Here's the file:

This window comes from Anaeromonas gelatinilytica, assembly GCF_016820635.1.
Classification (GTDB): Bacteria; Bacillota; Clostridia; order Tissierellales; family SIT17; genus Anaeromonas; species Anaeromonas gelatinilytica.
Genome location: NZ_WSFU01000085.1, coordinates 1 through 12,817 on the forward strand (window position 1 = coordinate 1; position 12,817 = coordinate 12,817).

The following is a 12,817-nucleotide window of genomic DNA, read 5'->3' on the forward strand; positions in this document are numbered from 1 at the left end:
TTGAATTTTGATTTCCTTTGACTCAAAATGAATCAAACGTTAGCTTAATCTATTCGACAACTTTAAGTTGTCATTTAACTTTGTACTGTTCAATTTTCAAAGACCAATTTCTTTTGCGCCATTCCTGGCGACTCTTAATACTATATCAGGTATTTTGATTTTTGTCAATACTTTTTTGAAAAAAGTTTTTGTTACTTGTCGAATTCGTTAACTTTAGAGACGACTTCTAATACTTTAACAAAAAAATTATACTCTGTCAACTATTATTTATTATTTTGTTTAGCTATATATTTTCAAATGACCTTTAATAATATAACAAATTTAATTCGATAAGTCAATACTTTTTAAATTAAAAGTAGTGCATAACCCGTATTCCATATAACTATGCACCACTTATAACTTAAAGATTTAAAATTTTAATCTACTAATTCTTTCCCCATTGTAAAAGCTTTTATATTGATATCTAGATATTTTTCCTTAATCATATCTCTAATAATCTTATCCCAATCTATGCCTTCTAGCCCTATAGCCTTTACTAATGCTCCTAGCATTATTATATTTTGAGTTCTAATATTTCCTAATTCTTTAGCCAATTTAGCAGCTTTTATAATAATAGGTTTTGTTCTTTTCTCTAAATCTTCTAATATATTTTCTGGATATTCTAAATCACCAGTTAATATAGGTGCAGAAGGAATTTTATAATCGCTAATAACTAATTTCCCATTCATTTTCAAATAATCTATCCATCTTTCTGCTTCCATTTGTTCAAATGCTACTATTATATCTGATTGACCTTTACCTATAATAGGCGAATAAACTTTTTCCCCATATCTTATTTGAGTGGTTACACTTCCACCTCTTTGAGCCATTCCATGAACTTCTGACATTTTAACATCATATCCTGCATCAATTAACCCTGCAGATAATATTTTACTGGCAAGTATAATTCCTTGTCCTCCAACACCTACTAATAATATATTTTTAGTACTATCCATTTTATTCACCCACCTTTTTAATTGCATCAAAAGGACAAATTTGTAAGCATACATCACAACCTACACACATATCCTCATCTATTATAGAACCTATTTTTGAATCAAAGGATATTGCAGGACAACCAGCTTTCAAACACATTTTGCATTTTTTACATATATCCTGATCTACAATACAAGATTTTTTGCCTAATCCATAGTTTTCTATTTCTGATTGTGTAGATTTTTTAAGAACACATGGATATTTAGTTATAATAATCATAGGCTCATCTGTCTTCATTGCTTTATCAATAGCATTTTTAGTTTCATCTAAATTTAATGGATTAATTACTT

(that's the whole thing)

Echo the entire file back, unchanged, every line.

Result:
This window comes from Anaeromonas gelatinilytica, assembly GCF_016820635.1.
Classification (GTDB): Bacteria; Bacillota; Clostridia; order Tissierellales; family SIT17; genus Anaeromonas; species Anaeromonas gelatinilytica.
Genome location: NZ_WSFU01000085.1, coordinates 1 through 12,817 on the forward strand (window position 1 = coordinate 1; position 12,817 = coordinate 12,817).

The following is a 12,817-nucleotide window of genomic DNA, read 5'->3' on the forward strand; positions in this document are numbered from 1 at the left end:
TTGAATTTTGATTTCCTTTGACTCAAAATGAATCAAACGTTAGCTTAATCTATTCGACAACTTTAAGTTGTCATTTAACTTTGTACTGTTCAATTTTCAAAGACCAATTTCTTTTGCGCCATTCCTGGCGACTCTTAATACTATATCAGGTATTTTGATTTTTGTCAATACTTTTTTGAAAAAAGTTTTTGTTACTTGTCGAATTCGTTAACTTTAGAGACGACTTCTAATACTTTAACAAAAAAATTATACTCTGTCAACTATTATTTATTATTTTGTTTAGCTATATATTTTCAAATGACCTTTAATAATATAACAAATTTAATTCGATAAGTCAATACTTTTTAAATTAAAAGTAGTGCATAACCCGTATTCCATATAACTATGCACCACTTATAACTTAAAGATTTAAAATTTTAATCTACTAATTCTTTCCCCATTGTAAAAGCTTTTATATTGATATCTAGATATTTTTCCTTAATCATATCTCTAATAATCTTATCCCAATCTATGCCTTCTAGCCCTATAGCCTTTACTAATGCTCCTAGCATTATTATATTTTGAGTTCTAATATTTCCTAATTCTTTAGCCAATTTAGCAGCTTTTATAATAATAGGTTTTGTTCTTTTCTCTAAATCTTCTAATATATTTTCTGGATATTCTAAATCACCAGTTAATATAGGTGCAGAAGGAATTTTATAATCGCTAATAACTAATTTCCCATTCATTTTCAAATAATCTATCCATCTTTCTGCTTCCATTTGTTCAAATGCTACTATTATATCTGATTGACCTTTACCTATAATAGGCGAATAAACTTTTTCCCCATATCTTATTTGAGTGGTTACACTTCCACCTCTTTGAGCCATTCCATGAACTTCTGACATTTTAACATCATATCCTGCATCAATTAACCCTGCAGATAATATTTTACTGGCAAGTATAATTCCTTGTCCTCCAACACCTACTAATAATATATTTTTAGTACTATCCATTTTATTCACCCACCTTTTTAATTGCATCAAAAGGACAAATTTGTAAGCATACATCACAACCTACACACATATCCTCATCTATTATAGAACCTATTTTTGAATCAAAGGATATTGCAGGACAACCAGCTTTCAAACACATTTTGCATTTTTTACATATATCCTGATCTACAATACAAGATTTTTTGCCTAATCCATAGTTTTCTATTTCTGATTGTGTAGATTTTTTAAGAACACATGGATATTTAGTTATAATAATCATAGGCTCATCTGTCTTCATTGCTTTATCAATAGCATTTTTAGTTTCATCTAAATTTAATGGATTAATTACTT